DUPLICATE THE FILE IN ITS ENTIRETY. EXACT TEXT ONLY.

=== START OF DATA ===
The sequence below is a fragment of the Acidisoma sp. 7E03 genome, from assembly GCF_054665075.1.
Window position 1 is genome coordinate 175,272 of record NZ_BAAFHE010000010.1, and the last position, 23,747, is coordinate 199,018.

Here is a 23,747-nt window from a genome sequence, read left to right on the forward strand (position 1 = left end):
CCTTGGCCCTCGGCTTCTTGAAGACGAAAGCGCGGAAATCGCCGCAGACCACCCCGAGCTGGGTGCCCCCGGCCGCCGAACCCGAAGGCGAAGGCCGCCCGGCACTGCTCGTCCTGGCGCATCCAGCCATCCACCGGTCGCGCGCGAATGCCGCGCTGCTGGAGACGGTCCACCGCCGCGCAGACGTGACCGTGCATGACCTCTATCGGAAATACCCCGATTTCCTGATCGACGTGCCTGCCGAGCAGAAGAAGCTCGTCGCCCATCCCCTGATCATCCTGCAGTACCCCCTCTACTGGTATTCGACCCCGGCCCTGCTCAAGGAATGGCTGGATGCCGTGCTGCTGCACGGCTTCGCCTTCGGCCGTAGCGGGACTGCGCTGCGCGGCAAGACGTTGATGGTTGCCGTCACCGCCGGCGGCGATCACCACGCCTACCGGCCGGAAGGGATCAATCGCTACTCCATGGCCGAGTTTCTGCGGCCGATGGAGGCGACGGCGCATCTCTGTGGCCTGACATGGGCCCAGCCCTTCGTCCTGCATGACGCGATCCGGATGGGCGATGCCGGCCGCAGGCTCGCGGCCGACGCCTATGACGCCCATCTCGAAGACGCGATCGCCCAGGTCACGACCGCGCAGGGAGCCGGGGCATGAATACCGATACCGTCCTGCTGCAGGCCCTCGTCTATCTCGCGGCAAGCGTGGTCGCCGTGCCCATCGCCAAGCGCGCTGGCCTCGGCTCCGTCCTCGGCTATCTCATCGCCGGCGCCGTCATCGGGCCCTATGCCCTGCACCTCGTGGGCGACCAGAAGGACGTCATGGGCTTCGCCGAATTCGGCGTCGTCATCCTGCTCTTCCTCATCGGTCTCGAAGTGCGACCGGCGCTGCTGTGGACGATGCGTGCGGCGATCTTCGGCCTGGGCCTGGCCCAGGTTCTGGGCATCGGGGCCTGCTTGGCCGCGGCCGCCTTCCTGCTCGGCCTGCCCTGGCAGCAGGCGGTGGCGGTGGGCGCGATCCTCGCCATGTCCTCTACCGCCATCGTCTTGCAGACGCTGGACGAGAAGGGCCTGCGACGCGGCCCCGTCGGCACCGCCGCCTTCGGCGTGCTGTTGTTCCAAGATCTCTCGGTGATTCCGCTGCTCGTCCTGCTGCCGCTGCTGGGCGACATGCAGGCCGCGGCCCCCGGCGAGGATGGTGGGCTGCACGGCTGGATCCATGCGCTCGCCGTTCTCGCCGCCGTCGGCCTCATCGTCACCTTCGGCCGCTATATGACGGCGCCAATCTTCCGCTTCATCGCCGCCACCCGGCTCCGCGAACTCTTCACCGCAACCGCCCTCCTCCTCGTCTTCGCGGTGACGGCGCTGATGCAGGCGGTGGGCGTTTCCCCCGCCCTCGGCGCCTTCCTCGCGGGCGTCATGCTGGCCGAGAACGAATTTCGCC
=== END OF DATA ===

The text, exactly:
The sequence below is a fragment of the Acidisoma sp. 7E03 genome, from assembly GCF_054665075.1.
Window position 1 is genome coordinate 175,272 of record NZ_BAAFHE010000010.1, and the last position, 23,747, is coordinate 199,018.

Here is a 23,747-nt window from a genome sequence, read left to right on the forward strand (position 1 = left end):
CCTTGGCCCTCGGCTTCTTGAAGACGAAAGCGCGGAAATCGCCGCAGACCACCCCGAGCTGGGTGCCCCCGGCCGCCGAACCCGAAGGCGAAGGCCGCCCGGCACTGCTCGTCCTGGCGCATCCAGCCATCCACCGGTCGCGCGCGAATGCCGCGCTGCTGGAGACGGTCCACCGCCGCGCAGACGTGACCGTGCATGACCTCTATCGGAAATACCCCGATTTCCTGATCGACGTGCCTGCCGAGCAGAAGAAGCTCGTCGCCCATCCCCTGATCATCCTGCAGTACCCCCTCTACTGGTATTCGACCCCGGCCCTGCTCAAGGAATGGCTGGATGCCGTGCTGCTGCACGGCTTCGCCTTCGGCCGTAGCGGGACTGCGCTGCGCGGCAAGACGTTGATGGTTGCCGTCACCGCCGGCGGCGATCACCACGCCTACCGGCCGGAAGGGATCAATCGCTACTCCATGGCCGAGTTTCTGCGGCCGATGGAGGCGACGGCGCATCTCTGTGGCCTGACATGGGCCCAGCCCTTCGTCCTGCATGACGCGATCCGGATGGGCGATGCCGGCCGCAGGCTCGCGGCCGACGCCTATGACGCCCATCTCGAAGACGCGATCGCCCAGGTCACGACCGCGCAGGGAGCCGGGGCATGAATACCGATACCGTCCTGCTGCAGGCCCTCGTCTATCTCGCGGCAAGCGTGGTCGCCGTGCCCATCGCCAAGCGCGCTGGCCTCGGCTCCGTCCTCGGCTATCTCATCGCCGGCGCCGTCATCGGGCCCTATGCCCTGCACCTCGTGGGCGACCAGAAGGACGTCATGGGCTTCGCCGAATTCGGCGTCGTCATCCTGCTCTTCCTCATCGGTCTCGAAGTGCGACCGGCGCTGCTGTGGACGATGCGTGCGGCGATCTTCGGCCTGGGCCTGGCCCAGGTTCTGGGCATCGGGGCCTGCTTGGCCGCGGCCGCCTTCCTGCTCGGCCTGCCCTGGCAGCAGGCGGTGGCGGTGGGCGCGATCCTCGCCATGTCCTCTACCGCCATCGTCTTGCAGACGCTGGACGAGAAGGGCCTGCGACGCGGCCCCGTCGGCACCGCCGCCTTCGGCGTGCTGTTGTTCCAAGATCTCTCGGTGATTCCGCTGCTCGTCCTGCTGCCGCTGCTGGGCGACATGCAGGCCGCGGCCCCCGGCGAGGATGGTGGGCTGCACGGCTGGATCCATGCGCTCGCCGTTCTCGCCGCCGTCGGCCTCATCGTCACCTTCGGCCGCTATATGACGGCGCCAATCTTCCGCTTCATCGCCGCCACCCGGCTCCGCGAACTCTTCACCGCAACCGCCCTCCTCCTCGTCTTCGCGGTGACGGCGCTGATGCAGGCGGTGGGCGTTTCCCCCGCCCTCGGCGCCTTCCTCGCGGGCGTCATGCTGGCCGAGAACGAATTTCGCC